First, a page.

College faculty retirees: May, Newsome, Nixon, Norris, Radomski

A guest post from the College

This is the third in a five-part series honoring College faculty who have retired in 2021 and 2020. Enjoy the linked profiles, written by faculty colleagues within their departments, honoring these incredible teacher-scholars and their lasting legacies.

Wake Forest University honors Darlene R. May, Ph.D., for 14 years of service to the University and its Department of Middle East and South Asia Studies Programs; for singlehandedly establishing and regularizing the Arabic curriculum and teaching within the Middle East and South Asia Studies Program; for her compassionate and exceptional teaching and tireless mentoring of students and colleagues alike, which embody the very best of what Wake Forest offers; for her concerted efforts at making those of Muslim faith and other diverse backgrounds feel at home in this institution; for her role in promoting cross-cultural competency; and for being a delightful colleague and among some of the most popular and admired teachers.

Wake Forest University honors Debbie W. Newsome, Ph.D., for 22 years of service to the University and its Department of Counseling; for serving as a leader in the counselor education and clinical mental health counseling fields who inspired, advised and mentored numerous students and colleagues; for skillfully teaching primarily master’s level counseling courses in basic counseling skills, career counseling, appraisal procedures, statistical analysis, practicum and internships; for her dedicated service to the institution, particularly as the inaugural associate dean for students in the graduate school; for her contributions as an institutional review board chairperson and member; and for her inspiring work as an excellent, award-winning educator.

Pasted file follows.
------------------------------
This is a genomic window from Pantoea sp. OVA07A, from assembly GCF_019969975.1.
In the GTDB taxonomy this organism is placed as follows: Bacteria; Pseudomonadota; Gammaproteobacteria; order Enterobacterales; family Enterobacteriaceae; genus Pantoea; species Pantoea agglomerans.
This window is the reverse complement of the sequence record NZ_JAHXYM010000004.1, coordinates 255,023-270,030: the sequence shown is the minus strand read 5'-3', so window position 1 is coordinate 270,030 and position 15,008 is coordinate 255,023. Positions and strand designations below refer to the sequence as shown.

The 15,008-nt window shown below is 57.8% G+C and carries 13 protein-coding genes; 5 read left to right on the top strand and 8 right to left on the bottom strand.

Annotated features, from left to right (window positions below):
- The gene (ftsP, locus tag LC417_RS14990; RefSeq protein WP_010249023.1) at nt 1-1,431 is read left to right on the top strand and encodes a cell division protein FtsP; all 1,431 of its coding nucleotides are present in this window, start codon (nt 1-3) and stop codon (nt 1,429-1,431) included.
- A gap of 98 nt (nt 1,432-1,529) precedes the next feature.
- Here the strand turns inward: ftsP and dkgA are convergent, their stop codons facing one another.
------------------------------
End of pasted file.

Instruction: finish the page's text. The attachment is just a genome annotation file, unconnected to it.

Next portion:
Wake Forest University honors Patricia “Pat” A. Nixon, Ph.D., for 22 years of service to the University and its Department of the Health and Exercise Science, providing devoted and valued service to the College and the Graduate School of Arts and Sciences; for serving eight years as the Director of the Health Policy Administration minor and providing extensive committee service in the College and department; for her research passion and internationally recognized scholarship in the area of pediatric exercise physiology; for her devotion to teaching and distinctive ability to challenge students and others; and for her kind and caring personality that unites individuals for a common good.

Wake Forest University honors James “Jim” L. Norris, Ph.D., for 32 years of service to the University and its Department of Mathematics and Statistics as a frequent contributor of important work in the fields of bioinformatics, statistical ecology and biostatistics; for establishing the foundation for tremendous growth in statistics on campus as the first Ph.D.-level statistician in his department; for his many collaborations with faculty and students across disciplines in research employing statistics, displaying kindness, creativity and passion; for being a caring teacher, mentor and friend to many; and for exemplifying dedication to both the Pro Humanitate and teacher-scholar ideals.

Wake Forest University honors Teresa Radomski, M.M., for 44 years of devoted service to the University and its Department of Music as a remarkable soprano, devoted teacher and prolific scholar; for training generations of young singers, giving innumerable inspiring performances of her own, studying the mechanics of the human voice and editing previously unknown operas by the 19th-century composer, Manuel Garcia; for inspiring legions of grateful students and devoted audience members; and for her contributions to the art of singing and our understanding of the history of Bel Canto opera.